Statement of the Election Modernization Coalition* Regarding Election Laws Committee Legislation Expanding Vote By Mail
The Joint Committee on Election Laws approved a plan today to expand vote by mail options in the Commonwealth, as well as to expand early voting, and retain in-person voting options for the September 1 primary election and November 3 general election.
Among other things, the legislation would require that the Secretary of the Commonwealth both mail a ballot application to every registered voter by July 15 and create an on-line portal where voters can request a ballot. In the application, voters could request ballots for both the primary and the general election.
The legislation is a significant step in the right direction, but with four amendments will do even more to safeguard our fall elections from the impact of COVID-19. These changes are necessary to help ensure that everyone who needs to vote by mail can do so and that our local election officials can keep up with an expected tsunami of additional mail ballots.
With this legislation, Massachusetts will join many other states in sending a mailed ballot application to all voters for the first time in 2020. While not as strong as the original proposal to automatically mail ballots to registered voters in November, this change, along with the on-line portal, other reforms in the legislation, and our proposed changes, is substantial and significant. It will encourage many more people to vote in the safety of their own home and will improve the ability of local election officials to deal with many more mailed ballots and safer in-person voting.
We urge the legislature to strengthen the bill by adopting four critical provisions, all of which were in the original H.4737:
- Allow local election officials to process mail ballots before election day in a central location
- Count all ballots mailed by election day (for the general election only)
- Provide return postage for ballots (and applications if possible)
- Provide more time for voter registration before the elections
In state after state this spring, we have seen beleaguered election officials unable to keep up with the demand for absentee ballots. Even here in Massachusetts, we saw that many voters did not receive ballots they properly applied for before the deadline, and others mailed in ballots that were not received in time. For example, the Plymouth town clerk, among others, reported “trays and trays” of ballots mailed before election day but received after the polls closed. But these were primaries or special elections, and the turnout was very low in comparison to an expected record turnout in November. Adopting these recommended amendments to the bill will help election officials prepare for the flood of ballots and ensure that those who need to vote by mail can effectively do so.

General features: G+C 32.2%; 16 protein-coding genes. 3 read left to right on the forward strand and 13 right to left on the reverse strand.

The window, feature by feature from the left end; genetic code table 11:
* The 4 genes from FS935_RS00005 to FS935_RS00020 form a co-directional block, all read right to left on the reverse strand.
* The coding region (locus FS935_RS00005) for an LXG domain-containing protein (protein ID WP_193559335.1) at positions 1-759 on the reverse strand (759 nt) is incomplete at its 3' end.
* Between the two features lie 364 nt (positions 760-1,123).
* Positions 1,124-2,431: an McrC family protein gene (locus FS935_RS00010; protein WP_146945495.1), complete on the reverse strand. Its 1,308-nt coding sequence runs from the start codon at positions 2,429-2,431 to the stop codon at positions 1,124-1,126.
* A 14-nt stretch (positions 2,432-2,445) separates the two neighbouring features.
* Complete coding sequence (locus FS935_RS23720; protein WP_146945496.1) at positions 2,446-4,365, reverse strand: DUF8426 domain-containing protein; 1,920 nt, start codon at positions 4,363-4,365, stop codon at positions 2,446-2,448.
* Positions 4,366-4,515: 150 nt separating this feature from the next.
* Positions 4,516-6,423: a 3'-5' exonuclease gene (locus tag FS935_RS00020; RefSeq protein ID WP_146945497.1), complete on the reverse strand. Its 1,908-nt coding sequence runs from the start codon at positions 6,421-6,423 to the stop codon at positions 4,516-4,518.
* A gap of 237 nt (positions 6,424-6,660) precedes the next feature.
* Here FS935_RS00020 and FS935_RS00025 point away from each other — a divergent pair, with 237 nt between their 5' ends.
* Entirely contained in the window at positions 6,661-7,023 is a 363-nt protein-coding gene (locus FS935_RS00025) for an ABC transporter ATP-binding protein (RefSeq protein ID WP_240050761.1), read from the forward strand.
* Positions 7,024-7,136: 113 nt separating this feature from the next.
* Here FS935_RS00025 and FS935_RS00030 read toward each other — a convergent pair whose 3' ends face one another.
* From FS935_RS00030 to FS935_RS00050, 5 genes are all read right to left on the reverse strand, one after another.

Early central processing of ballots
Officials need to be able to process mail and early voting ballots before election day at their office or another secure location as opposed to at precinct polling places on election day. Opening, unfolding, checking in, and feeding tens of thousands of ballots or, in the case of Boston, hundreds of thousands, cannot realistically be done in one day.
Counting all ballots mailed by Election Day
Massachusetts must ensure that all ballots mailed by election day in November are counted, even if they arrive within a few days after the polls close. With an expected dramatic increase in the volume of mail-in ballots and a postal service that is not performing at peak capacity, extending the deadline will help ensure that tens of thousands of voters are not disenfranchised. Many other states, including California, Illinois, Maryland, New Jersey, North Carolina, Ohio, and Texas, already follow this rule to make sure that every vote counts in all of their elections. For the September primary, mailed ballots will still have to be received by Election Day because of a tight deadline for printing the November election ballot.
The state should cover the cost of returning ballots. Many voters rarely send mail anymore and, especially if we are in a second surge, they should also be spared a trip to the post office for a stamp. Providing return postage will help ensure that every voter can cast a ballot by mail. Federal funds already allocated can help pay for prepaid return postage.
Later voter registration cutoff
We should maximize voter registration by shortening the black-out period for voter registration, just as it was shortened for the spring local elections, or by adopting Election Day Registration, as 21 other states have already done. During the crisis and well after, voter registration efforts will be severely curtailed. Far fewer voters will register at the RMV, and third-party registration efforts at events or door-to-door efforts will be dramatically reduced. Allowing for more time to register or update registrations, or better yet adopting Election Day registration, will help compensate for these COVID-related deficits.
The coalition intends to work with House and Senate leaders to adopt these four recommendations to further protect voters and election officials in the face of the COVID-19 pandemic.
The Election Modernization Coalition is comprised of the ACLU of Massachusetts, Common Cause Massachusetts, the League of Women Voters of Massachusetts, MASSPIRG, MassVOTE, and the Massachusetts Voter Table. The Coalition’s longstanding goals include ensuring elections are accessible, participatory, accurate, and safe.